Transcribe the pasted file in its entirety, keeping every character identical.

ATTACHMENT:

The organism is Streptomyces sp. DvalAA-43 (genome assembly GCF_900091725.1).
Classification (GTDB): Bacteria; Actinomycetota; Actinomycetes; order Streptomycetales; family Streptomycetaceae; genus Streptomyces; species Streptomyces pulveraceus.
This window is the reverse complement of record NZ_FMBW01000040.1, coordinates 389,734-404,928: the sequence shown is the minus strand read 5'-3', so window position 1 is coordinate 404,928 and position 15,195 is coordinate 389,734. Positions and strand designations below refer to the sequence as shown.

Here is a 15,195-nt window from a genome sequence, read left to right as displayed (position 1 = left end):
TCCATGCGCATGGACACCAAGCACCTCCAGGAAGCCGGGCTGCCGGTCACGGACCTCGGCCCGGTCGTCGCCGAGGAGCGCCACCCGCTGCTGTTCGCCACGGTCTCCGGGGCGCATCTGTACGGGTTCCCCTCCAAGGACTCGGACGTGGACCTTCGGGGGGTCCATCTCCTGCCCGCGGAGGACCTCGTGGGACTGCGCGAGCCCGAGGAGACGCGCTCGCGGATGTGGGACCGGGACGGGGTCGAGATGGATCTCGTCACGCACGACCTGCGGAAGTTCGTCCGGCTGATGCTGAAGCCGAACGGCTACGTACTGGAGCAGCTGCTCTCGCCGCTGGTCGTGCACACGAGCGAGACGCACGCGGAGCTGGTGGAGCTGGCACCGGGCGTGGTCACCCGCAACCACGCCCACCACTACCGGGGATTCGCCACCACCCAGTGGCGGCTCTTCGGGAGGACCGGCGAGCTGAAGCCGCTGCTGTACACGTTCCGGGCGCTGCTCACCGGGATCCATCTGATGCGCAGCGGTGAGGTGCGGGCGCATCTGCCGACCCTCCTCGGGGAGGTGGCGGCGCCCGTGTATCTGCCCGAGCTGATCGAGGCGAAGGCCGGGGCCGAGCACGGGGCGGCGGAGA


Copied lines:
The organism is Streptomyces sp. DvalAA-43 (genome assembly GCF_900091725.1).
Classification (GTDB): Bacteria; Actinomycetota; Actinomycetes; order Streptomycetales; family Streptomycetaceae; genus Streptomyces; species Streptomyces pulveraceus.
This window is the reverse complement of record NZ_FMBW01000040.1, coordinates 389,734-404,928: the sequence shown is the minus strand read 5'-3', so window position 1 is coordinate 404,928 and position 15,195 is coordinate 389,734. Positions and strand designations below refer to the sequence as shown.

Here is a 15,195-nt window from a genome sequence, read left to right as displayed (position 1 = left end):
TCCATGCGCATGGACACCAAGCACCTCCAGGAAGCCGGGCTGCCGGTCACGGACCTCGGCCCGGTCGTCGCCGAGGAGCGCCACCCGCTGCTGTTCGCCACGGTCTCCGGGGCGCATCTGTACGGGTTCCCCTCCAAGGACTCGGACGTGGACCTTCGGGGGGTCCATCTCCTGCCCGCGGAGGACCTCGTGGGACTGCGCGAGCCCGAGGAGACGCGCTCGCGGATGTGGGACCGGGACGGGGTCGAGATGGATCTCGTCACGCACGACCTGCGGAAGTTCGTCCGGCTGATGCTGAAGCCGAACGGCTACGTACTGGAGCAGCTGCTCTCGCCGCTGGTCGTGCACACGAGCGAGACGCACGCGGAGCTGGTGGAGCTGGCACCGGGCGTGGTCACCCGCAACCACGCCCACCACTACCGGGGATTCGCCACCACCCAGTGGCGGCTCTTCGGGAGGACCGGCGAGCTGAAGCCGCTGCTGTACACGTTCCGGGCGCTGCTCACCGGGATCCATCTGATGCGCAGCGGTGAGGTGCGGGCGCATCTGCCGACCCTCCTCGGGGAGGTGGCGGCGCCCGTGTATCTGCCCGAGCTGATCGAGGCGAAGGCCGGGGCCGAGCACGGGGCGGCGGAGA